Very Different Days

I was at Blashford again today after a couple of days off. I was last in on Thursday, when it rained all day and I left in a thunderstorm with hail and torrential rain. Today was quite different, warm, often sunny and altogether very pleasant. Both days produced notable migrants though, despite the very different conditions. On Thursday I arrived to find an osprey perched on the stick in Ibsley Water, the one that Ed Bennett and I put out there for the very purpose of giving an osprey somewhere to rest, it is always good when it works!

osprey in the rain

an osprey in the rain

Also in the rain a pair of Mandarin landed outside the new Tern Hide, they did not look much happier than the osprey.


Mandarin in the rain

Today was more about butterflies, I saw good numbers of peacock, speckled wood, brimstone and orange-tip. But there were still migrant birds too, today’s highlight was a flock of 12 adult little gull, some in full breeding plumage and with a pink flush to their underparts, surely one of the best of all gulls in this plumage.

The other top birds today were the brambling, with 100 or more around the Centre and Woodland Hide area, many were feeding around the Woodland Hide giving great views, even I could get a half decent picture.

brambling male

male brambling

There are still small numbers of all the winter duck around, although numbers are declining day by day now. Today I saw nine goldeneye, although I am pretty sure there are still 11 around, there were also goosander, wigeon, teal and shoveler in small numbers. A few pairs of shoveler have been regularly in front of Tern Hide allowing the chance of a picture.

shoveler male

drake shoveler

Next week will see some further work at the Centre, with car park resurfacing and landscaping. There will also be some work at the Tern Hide at the end of the week, which is likely to mean that it will be closed for a day or so.

Also next week, In Focus will be doing optics sale in the Tern Hide on Tuesday.


Spring Firsts – a ‘betwixt and between’ day

In the previous two years, when it had been my task to lead our early spring walk on the reserve, the weather had been, to say the least, indifferent. Last year at this time you may remember we had recently had a brief spell of snow and it was still quite cold. But, as they say, what a difference a year makes, and today we were treated to a fabulously pleasant spell of sunshine and temperatures that were almost summer-like. Having said that, though, you can’t hurry nature and wildlife will do what it will do in its own time. We were still lucky enough to catch up with a number of duck species in the form of wigeon, teal, shoveler, goldeneye, pintail, tufted duck, goosander, mallard and gadwall. although many of their kin have left us to breed in more northern climes. Great-crested grebe are now looking splendid with their golden brown crest feathers. The common scoter, reported yesterday, was elusive or more likely has moved on. Later in the day there was a report of a  pair of mandarin seen on Ivy Lake.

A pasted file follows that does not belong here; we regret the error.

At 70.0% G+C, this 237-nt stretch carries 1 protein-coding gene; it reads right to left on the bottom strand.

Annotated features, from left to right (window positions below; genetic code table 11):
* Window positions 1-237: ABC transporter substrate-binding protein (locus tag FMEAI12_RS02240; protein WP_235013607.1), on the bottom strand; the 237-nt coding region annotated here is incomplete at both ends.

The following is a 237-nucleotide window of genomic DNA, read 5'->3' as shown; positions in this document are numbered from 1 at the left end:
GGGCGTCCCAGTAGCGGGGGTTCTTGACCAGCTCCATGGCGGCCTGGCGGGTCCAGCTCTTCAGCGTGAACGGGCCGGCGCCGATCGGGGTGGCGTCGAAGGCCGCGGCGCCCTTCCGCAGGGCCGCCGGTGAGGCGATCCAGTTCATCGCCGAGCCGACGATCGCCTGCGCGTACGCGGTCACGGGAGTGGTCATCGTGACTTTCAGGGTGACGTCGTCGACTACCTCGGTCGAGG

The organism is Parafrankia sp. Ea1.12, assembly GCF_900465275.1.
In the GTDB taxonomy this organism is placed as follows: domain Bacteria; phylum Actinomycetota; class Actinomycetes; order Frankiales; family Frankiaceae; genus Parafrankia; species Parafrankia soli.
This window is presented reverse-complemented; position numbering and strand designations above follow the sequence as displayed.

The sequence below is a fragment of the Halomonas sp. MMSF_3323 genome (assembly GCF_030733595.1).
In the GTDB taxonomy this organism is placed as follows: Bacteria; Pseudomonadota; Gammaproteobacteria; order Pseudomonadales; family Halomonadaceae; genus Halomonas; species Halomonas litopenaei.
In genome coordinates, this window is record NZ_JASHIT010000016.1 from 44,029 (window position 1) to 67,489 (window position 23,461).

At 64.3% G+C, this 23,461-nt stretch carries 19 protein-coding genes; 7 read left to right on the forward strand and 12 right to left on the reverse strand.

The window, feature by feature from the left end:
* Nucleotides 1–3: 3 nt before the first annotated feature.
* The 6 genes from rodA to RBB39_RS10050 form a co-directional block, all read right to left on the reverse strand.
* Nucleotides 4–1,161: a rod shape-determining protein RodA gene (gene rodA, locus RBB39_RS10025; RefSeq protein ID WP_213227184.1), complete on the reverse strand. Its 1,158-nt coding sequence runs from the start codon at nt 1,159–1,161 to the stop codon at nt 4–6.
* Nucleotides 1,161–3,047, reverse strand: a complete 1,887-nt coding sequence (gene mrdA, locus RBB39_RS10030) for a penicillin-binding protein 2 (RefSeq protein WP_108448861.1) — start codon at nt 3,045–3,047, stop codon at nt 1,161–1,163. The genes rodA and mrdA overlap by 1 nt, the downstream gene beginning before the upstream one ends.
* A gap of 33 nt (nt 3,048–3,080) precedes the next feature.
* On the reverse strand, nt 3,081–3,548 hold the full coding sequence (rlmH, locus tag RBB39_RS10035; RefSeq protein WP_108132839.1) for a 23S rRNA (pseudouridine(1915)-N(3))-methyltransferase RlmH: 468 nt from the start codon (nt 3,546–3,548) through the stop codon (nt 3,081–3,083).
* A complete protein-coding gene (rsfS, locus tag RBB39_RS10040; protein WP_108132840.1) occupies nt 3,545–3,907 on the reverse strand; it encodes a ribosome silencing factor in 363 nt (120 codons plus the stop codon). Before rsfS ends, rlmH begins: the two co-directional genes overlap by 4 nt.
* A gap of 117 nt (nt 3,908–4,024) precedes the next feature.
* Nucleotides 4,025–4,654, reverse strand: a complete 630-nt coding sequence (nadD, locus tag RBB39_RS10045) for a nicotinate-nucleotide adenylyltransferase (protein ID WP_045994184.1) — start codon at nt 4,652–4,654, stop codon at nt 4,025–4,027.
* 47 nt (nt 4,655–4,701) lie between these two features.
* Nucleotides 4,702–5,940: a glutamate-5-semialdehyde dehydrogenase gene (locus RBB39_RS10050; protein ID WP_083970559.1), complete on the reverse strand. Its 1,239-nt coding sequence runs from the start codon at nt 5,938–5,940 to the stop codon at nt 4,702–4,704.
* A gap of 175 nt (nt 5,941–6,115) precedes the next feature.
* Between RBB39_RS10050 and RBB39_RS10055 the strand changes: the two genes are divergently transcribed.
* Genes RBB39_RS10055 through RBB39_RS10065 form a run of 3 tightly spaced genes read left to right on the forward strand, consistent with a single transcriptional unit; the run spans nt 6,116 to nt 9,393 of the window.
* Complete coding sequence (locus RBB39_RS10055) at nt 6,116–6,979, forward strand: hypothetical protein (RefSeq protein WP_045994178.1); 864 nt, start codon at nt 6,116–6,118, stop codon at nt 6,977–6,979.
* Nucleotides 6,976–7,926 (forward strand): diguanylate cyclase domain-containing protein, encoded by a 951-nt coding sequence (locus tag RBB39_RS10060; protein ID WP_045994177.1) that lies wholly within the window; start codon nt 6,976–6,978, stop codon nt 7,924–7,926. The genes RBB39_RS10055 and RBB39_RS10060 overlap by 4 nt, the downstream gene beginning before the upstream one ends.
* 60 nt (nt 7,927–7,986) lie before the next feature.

Spring firsts were also a little elusive, although the increased level of birdsong was most welcome. From near the Lapwing Hide a Cetti’s warbler, one  of this country’s two truly resident warblers, was ‘tuning-up’ and giving a somewhat subdued and fragmentary version of its usual piercing song. For most of the year they are birds which are quite difficult to see, but  the next few weeks is a good time to look for them as they set up their territories and get a little bolder, sometimes perching out quite openly.

Perhaps the most evocative indication of spring were the four, or five, chiffchaff giving out their onomatopoeic song.  Another indicator of warmer conditions were the numbers of butterflies scuttling through the reserve. We must have had sightings of close to twenty brimstone  and several peacock and a couple of comma butterflies.   The brimstone were a little too active, but the other two have the good manners to settle openly on the path, inviting us to take their pictures.

Peacock butterfly

Peacock butterfly



Comma buttterfly

Comma butterfly

I sometimes wonder what possessed the people who gave names to our wildlife. The comma is a quite distinctive orange-brown and black butterfly with scalloped wings, quite unlike other U.K. butterflies, yet its name derives from a small, almost inconspicuous, comma shaped white mark on an otherwise dark underside of the wings.

All in all a quite uplifting day with the promise of many exciting things to come in the next few weeks. The end of the day was quite unremarkable, quite unlike the dramatically coloured sunset that I saw yesterday from my home.

Sunset from yesterday

Sunset from yesterday